The Cassette Chronicles – Ted Nugent’s ‘Penetrator’

By JAY ROBERTS

The Cassette Chronicles is a continuing series of mini reviews and reflections on albums from the 1980’s and 1990’s. The aim of this series is to highlight both known and underappreciated albums from rock, pop and metal genres from this time period through the cassette editions of their releases. Some of the albums I have known about and loved for years, while others are new to me and were music I’ve always wanted to hear. There will be some review analysis and my own personal stories about my connection with various albums. These opinions are strictly my own and do not reflect the views of anyone else at Limelight Magazine.

TED NUGENT – PENETRATOR (1984)

The recent passing of vocalist Brian Howe made me want to seek out the one bit of his discography that I had never heard before. This was an idea easier said than done however. The Ted Nugent album Penetrator was Howe’s first US gig and judging by what I’ve read online, this album is not looked upon all that fondly by the press or Ted Nugent’s fanbase. Making matters worse, when I tried to find a CD edition of the album online, it seemed I would have to give up an arm or a leg to afford the asking prices.

But the day was saved by my friend Roger. He arranged to drop off his cassette copy of the album in my mailbox (social distancing, don’t you know) so that I could listen to it.

I know you might wonder why I’ve never heard this album before now. Much like a lot of what I’m going to write about this release, I find myself going a bit against the grain when it comes to Ted Nugent. The truth of the matter is, I wouldn’t say that I’m all that much of a fan. Sure, I like the stuff you hear on the radio like “Stranglehold”, “Free For All”, “Wango Tango” and “Cat Scratch Fever”. I even liked the title track to the Little Miss Dangerous album. But I’ve never once felt the need to buy any of his solo music. In fact, the only material I own that features Ted Nugent are the two Damn Yankees albums.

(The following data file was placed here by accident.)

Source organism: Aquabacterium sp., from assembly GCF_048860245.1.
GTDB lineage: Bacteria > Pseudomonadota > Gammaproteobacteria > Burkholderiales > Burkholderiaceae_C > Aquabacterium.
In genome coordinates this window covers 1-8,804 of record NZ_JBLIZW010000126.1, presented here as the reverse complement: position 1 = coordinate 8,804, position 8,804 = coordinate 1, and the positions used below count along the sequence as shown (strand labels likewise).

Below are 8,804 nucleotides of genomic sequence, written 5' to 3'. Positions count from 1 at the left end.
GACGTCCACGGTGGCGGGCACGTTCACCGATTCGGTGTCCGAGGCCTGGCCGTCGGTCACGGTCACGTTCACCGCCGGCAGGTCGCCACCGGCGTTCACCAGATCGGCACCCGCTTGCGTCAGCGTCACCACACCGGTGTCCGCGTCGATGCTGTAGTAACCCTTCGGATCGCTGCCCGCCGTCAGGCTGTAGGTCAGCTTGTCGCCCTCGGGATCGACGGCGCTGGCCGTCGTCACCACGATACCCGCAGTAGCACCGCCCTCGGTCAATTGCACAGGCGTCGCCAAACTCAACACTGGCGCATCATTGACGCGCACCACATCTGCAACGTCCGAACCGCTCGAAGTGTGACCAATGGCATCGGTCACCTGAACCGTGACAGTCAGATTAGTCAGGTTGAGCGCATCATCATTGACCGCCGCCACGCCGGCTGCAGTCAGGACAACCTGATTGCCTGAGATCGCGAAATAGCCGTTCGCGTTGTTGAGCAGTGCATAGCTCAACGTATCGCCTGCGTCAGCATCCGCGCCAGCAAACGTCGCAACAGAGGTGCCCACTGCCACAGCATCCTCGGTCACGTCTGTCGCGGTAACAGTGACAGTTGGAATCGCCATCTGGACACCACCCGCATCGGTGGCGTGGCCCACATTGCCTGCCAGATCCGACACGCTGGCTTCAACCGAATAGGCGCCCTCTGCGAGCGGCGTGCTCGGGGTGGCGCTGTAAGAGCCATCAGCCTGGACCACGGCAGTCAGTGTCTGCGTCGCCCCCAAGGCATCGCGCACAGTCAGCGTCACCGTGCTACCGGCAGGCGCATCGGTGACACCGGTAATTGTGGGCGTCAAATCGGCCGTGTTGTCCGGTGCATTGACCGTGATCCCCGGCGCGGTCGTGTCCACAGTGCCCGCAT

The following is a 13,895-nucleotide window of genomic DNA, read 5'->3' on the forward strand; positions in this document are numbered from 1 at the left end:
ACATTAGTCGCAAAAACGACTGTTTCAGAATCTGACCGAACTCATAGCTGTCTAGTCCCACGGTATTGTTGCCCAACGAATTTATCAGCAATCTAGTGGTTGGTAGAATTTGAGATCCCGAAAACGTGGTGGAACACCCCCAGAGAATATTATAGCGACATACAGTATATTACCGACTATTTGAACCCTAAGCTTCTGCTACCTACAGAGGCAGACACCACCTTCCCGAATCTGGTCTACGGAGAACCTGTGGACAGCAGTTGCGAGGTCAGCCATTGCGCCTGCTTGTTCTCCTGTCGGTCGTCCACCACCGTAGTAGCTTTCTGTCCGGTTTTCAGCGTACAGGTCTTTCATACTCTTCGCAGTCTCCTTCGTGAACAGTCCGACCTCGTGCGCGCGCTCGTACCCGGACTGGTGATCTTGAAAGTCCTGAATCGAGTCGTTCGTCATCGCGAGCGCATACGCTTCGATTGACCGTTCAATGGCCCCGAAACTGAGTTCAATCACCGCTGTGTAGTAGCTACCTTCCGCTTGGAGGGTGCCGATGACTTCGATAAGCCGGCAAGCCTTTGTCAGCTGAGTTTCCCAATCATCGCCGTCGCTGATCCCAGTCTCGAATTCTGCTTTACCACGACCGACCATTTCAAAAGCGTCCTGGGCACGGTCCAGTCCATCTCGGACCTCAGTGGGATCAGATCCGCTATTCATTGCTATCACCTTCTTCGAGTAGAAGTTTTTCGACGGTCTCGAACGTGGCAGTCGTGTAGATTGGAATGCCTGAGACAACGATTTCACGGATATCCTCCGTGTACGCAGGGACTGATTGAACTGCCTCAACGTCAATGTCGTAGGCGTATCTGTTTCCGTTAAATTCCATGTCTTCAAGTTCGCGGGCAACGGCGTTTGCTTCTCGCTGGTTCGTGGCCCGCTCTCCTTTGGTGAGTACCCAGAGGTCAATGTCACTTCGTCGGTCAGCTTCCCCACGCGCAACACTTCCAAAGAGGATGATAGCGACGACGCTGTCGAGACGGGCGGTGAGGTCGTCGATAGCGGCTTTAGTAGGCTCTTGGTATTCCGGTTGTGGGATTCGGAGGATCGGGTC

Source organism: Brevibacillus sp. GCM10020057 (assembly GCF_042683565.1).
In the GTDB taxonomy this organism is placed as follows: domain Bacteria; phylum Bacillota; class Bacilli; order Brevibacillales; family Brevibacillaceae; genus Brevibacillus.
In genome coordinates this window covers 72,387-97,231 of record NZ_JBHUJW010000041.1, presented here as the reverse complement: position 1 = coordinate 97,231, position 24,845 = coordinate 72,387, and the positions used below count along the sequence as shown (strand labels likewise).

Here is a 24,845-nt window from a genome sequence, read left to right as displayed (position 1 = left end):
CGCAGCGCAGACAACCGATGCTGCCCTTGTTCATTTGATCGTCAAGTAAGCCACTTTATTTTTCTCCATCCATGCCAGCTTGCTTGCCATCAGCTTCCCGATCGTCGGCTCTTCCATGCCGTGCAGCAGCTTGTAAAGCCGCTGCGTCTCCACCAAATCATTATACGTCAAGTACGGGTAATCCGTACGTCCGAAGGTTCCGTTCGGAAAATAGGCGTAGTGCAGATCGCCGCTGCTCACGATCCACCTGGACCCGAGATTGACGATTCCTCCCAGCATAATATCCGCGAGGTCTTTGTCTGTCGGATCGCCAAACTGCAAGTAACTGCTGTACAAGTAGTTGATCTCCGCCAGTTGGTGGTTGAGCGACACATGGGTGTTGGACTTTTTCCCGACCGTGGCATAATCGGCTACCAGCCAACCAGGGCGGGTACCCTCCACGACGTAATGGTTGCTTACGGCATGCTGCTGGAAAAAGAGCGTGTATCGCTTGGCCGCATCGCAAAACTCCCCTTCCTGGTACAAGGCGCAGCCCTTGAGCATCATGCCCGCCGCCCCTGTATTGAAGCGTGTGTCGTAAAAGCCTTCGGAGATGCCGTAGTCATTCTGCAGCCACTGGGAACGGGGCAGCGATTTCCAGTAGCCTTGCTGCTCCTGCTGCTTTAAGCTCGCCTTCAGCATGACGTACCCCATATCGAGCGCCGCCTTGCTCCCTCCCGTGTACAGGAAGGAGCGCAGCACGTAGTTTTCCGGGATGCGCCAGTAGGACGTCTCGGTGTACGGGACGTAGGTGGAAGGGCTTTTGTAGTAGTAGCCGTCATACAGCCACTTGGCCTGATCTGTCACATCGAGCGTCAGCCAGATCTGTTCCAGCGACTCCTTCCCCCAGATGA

The fact that I’m a huge fan of Brian Howe’s voice compelled me to finally listen to this album and while the research I did for this article suggests that it isn’t all that good and suffers from trying to sound like everything else coming out in the mid 1980’s and not quite getting there, I found that I kind of liked the Penetrator album. I suppose I shouldn’t be surprised by that feeling though. So often I hate stuff other people like and then when everyone is hating on something, it turns out that I like it. I guess that’s just a bit of my contrarian nature coming through.

I will admit that the album does sound a little dated. It is pretty easy to realize that it was released in the 1980’s. It has “that” sound which marks the era. But from the start, there’s a wildly reckless energy to a lot of the songs.

That sense of the energetic starts right at the top with “Tied Up In Love”. Given Nugent’s predilection for sex, it is no surprise that most of the material could be seen as having plenty of double entendres. But the smoking hot guitar and Howe’s vocals keep this song rocking from start to finish.

The first four songs on Side One of the album are all pretty fast-paced. I really liked the solo on “(Where Do You) Draw The Line” but I thought the keyboards through the song off a bit. That song was written by Bryan Adams and Jim Vallance, which made me chuckle to think of the guy who sings balladry like “Heaven” having one of his compositions performed by the Motor City Madman. I also liked the solo in the expressively up-tempo “Don’t You Want My Love”. Say whatever you want about Ted Nugent, the man can shred his butt off on the guitar.

I think my favorite song on Side One might just be the rocker “Knockin’ At Your Door” which was written by Andy Fraser, the bassist for Free. I don’t know what it was but this was just a really cool track to me.